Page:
The planet Earth formed 4.54 billion years ago. And while until recently it was believed that life here began 3.8 billion years ago, scientists have proven that this actually happened a lot earlier.
Life on Earth formed practically right after the young planet cooled 4.1 billion years ago, which is 300 million years earlier than was believed.
This discovery was made by geochemists from the University of California, Los Angeles. They have found an ancient zirconia crystal in Western Australia. After analysis, it proved that life arose 4.1 billion years ago.
Scientists from Stanford University and UCLA have studied samples from the rocky regions in Jack Hills in Western Australia. They have uncovered microfossils in grains of graphite trapped in an ancient zirconia crystal. Tests have shown that materials in the graphite are enriched with carbon isotopes - a fact that's linked to life forms.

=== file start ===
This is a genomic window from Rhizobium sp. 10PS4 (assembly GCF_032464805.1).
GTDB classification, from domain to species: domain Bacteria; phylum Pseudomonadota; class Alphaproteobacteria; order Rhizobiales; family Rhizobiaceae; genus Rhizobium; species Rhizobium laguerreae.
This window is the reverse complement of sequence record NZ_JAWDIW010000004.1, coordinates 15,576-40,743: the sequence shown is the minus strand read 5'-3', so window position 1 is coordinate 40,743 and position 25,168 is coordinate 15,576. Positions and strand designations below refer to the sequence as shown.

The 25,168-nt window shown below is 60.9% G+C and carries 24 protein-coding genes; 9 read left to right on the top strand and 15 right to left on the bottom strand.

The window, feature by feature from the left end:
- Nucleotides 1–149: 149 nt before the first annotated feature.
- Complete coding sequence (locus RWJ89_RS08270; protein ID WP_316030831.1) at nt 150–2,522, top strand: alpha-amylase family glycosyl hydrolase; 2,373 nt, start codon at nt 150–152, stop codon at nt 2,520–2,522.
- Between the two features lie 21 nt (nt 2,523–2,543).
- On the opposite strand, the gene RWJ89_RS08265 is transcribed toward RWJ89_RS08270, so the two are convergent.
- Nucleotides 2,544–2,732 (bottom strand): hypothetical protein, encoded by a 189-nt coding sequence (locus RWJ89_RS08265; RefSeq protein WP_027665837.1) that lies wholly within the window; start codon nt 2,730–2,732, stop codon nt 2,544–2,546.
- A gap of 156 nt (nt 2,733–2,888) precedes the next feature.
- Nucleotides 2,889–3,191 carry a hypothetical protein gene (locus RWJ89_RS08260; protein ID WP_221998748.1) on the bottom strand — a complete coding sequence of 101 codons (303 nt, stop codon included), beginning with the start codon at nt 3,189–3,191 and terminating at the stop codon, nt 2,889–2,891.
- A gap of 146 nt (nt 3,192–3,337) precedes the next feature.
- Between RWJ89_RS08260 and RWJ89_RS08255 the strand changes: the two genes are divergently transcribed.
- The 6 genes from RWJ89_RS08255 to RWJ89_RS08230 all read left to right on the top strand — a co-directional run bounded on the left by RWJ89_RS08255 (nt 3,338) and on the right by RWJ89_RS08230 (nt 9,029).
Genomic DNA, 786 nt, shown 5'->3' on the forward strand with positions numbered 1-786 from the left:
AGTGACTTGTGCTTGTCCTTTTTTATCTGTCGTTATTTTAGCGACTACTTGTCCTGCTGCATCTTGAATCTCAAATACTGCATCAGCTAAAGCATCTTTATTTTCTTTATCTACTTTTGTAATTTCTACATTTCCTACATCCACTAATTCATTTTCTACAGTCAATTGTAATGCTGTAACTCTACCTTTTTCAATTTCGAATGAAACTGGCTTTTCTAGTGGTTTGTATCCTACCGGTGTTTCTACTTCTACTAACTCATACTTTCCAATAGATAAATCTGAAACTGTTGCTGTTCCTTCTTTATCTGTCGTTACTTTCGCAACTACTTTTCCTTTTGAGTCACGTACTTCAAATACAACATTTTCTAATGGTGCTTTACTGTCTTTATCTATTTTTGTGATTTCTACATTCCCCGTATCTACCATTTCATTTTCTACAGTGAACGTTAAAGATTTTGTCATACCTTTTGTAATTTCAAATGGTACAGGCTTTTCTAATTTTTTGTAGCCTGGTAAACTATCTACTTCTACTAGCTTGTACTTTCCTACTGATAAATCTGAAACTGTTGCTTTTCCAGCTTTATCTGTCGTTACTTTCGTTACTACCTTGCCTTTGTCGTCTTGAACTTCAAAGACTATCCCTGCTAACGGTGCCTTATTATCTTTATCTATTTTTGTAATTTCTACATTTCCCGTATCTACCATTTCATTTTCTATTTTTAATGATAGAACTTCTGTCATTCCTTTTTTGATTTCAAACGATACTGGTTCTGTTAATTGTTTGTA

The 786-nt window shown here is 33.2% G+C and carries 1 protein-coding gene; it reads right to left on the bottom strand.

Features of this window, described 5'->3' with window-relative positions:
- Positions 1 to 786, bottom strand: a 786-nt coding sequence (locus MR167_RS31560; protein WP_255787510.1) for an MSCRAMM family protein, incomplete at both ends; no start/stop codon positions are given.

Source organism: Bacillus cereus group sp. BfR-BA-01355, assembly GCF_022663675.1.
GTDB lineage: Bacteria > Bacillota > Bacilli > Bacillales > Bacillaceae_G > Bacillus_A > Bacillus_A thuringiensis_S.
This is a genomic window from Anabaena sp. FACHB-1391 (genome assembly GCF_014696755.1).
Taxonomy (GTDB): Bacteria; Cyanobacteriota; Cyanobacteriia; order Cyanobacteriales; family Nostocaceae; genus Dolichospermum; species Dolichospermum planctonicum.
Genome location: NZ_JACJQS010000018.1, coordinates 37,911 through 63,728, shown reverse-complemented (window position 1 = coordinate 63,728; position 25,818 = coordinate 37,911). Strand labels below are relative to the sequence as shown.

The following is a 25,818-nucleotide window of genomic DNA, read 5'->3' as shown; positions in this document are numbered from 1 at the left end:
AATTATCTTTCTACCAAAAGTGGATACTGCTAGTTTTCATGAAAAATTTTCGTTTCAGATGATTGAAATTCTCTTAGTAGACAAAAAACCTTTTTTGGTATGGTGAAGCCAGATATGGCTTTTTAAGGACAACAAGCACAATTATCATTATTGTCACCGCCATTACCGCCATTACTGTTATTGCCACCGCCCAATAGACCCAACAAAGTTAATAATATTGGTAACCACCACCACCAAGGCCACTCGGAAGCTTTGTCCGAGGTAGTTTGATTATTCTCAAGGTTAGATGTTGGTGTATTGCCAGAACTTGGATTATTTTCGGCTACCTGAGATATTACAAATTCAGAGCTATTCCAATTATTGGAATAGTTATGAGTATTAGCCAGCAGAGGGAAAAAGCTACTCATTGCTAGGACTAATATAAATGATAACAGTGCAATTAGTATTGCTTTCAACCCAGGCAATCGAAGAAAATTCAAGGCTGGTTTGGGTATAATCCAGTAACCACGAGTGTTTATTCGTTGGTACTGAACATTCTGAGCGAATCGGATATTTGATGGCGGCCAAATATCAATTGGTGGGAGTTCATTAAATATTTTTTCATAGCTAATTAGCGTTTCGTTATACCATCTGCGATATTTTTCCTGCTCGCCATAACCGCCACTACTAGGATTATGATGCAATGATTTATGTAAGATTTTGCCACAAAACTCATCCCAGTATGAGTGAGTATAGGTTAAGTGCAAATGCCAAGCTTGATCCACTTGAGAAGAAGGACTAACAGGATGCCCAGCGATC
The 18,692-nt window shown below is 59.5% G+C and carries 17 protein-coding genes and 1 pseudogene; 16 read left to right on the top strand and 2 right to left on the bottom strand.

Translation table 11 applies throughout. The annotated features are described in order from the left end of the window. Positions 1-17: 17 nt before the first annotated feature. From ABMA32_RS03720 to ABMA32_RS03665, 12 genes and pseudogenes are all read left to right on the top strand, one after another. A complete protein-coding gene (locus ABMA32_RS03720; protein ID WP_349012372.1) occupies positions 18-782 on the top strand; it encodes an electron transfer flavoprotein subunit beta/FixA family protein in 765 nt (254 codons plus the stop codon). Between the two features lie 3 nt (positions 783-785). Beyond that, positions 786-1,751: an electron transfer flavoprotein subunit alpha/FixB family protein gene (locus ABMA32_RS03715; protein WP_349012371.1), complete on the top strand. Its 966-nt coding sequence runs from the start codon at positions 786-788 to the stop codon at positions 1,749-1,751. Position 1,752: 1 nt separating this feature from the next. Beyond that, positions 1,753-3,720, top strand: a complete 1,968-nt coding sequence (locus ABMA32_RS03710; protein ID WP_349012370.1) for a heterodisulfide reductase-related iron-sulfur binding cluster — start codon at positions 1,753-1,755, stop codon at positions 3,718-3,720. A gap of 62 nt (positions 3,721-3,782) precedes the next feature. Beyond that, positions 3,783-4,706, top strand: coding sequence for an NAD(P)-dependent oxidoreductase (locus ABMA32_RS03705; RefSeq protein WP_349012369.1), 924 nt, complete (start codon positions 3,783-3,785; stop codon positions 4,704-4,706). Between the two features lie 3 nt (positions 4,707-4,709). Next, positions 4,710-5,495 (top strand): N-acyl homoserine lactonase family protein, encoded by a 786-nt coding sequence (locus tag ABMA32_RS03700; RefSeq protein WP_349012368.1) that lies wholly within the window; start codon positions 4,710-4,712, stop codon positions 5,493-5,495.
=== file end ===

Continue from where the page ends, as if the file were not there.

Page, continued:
Geochemistry professor and co-author of the study, Mark Harrison, explains that the data prove that everything living on Earth appeared practically in an eye blink after it had fully formed. This really isn't that surprising if all the right conditions for it are present, he adds.
The discovery is of exceptional importance. It shows that life can quickly arise on any planet that has suitable conditions available. This in turn has led scientists to posit that there are many habitable planets even in our own galaxy.
Another conclusion stemming from the find is that the life that emerged on Earth is very resilient. The fact that it appeared more than 3.9 billion years ago means that this was prior to the massive meteor and comet bombardment in the inner Solar System.
This led to the formation of the craters on the Moon, as well as climate changes on Earth. But even if the initial forms of life were destroyed, it's a fact that it was reborn exceptionally quickly thereafter.